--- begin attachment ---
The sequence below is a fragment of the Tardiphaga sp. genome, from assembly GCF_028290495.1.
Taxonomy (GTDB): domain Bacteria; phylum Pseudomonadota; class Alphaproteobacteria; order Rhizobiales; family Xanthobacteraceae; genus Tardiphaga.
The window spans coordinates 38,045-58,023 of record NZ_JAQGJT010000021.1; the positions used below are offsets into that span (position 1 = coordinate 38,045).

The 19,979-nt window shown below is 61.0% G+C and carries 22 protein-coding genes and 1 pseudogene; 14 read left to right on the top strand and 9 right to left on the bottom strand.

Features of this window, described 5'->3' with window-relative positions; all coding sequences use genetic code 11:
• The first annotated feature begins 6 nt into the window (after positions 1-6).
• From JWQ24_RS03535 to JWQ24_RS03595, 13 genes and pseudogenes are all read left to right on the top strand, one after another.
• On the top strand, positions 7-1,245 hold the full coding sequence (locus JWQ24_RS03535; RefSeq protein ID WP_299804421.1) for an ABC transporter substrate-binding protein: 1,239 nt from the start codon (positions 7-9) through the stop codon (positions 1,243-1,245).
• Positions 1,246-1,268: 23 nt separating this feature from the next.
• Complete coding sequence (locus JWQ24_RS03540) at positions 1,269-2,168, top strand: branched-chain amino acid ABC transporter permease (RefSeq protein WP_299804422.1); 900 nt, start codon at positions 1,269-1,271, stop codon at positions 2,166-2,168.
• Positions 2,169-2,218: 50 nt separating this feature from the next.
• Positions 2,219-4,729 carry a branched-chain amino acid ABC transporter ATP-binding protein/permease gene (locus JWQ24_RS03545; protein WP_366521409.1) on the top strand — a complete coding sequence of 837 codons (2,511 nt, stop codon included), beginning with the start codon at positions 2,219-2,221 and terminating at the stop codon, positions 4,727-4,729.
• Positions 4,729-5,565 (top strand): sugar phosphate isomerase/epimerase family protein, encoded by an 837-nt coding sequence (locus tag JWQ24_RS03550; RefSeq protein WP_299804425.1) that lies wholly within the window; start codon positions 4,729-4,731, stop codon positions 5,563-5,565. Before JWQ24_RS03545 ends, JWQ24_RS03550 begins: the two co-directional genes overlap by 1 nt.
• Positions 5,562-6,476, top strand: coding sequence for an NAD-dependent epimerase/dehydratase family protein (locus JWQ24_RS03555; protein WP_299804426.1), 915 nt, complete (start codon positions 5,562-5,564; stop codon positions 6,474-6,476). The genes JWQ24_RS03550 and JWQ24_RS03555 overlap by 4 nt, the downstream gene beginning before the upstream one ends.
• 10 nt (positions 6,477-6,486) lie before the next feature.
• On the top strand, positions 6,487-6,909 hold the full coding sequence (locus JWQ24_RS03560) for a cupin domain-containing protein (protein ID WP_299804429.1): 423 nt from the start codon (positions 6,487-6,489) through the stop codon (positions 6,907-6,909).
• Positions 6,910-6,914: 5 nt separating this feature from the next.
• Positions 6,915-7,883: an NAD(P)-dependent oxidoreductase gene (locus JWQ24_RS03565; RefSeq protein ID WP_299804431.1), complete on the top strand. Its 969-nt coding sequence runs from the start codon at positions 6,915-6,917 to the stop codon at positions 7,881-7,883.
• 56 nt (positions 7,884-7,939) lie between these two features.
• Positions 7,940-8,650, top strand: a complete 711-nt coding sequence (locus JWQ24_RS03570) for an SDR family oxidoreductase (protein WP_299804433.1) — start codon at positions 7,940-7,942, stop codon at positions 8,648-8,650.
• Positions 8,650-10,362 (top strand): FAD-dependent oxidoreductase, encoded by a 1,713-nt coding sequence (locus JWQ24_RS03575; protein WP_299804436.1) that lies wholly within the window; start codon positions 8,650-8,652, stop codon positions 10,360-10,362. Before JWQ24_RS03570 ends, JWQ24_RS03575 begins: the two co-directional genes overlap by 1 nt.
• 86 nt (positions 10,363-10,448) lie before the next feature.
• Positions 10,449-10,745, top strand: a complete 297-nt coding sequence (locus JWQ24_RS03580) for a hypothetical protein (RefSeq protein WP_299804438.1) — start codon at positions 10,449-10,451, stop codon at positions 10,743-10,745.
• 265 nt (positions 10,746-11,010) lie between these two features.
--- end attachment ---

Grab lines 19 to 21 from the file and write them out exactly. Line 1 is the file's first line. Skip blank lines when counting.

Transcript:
• 56 nt (positions 7,884-7,939) lie between these two features.
• Positions 7,940-8,650, top strand: a complete 711-nt coding sequence (locus JWQ24_RS03570) for an SDR family oxidoreductase (protein WP_299804433.1) — start codon at positions 7,940-7,942, stop codon at positions 8,648-8,650.
• Positions 8,650-10,362 (top strand): FAD-dependent oxidoreductase, encoded by a 1,713-nt coding sequence (locus JWQ24_RS03575; protein WP_299804436.1) that lies wholly within the window; start codon positions 8,650-8,652, stop codon positions 10,360-10,362. Before JWQ24_RS03570 ends, JWQ24_RS03575 begins: the two co-directional genes overlap by 1 nt.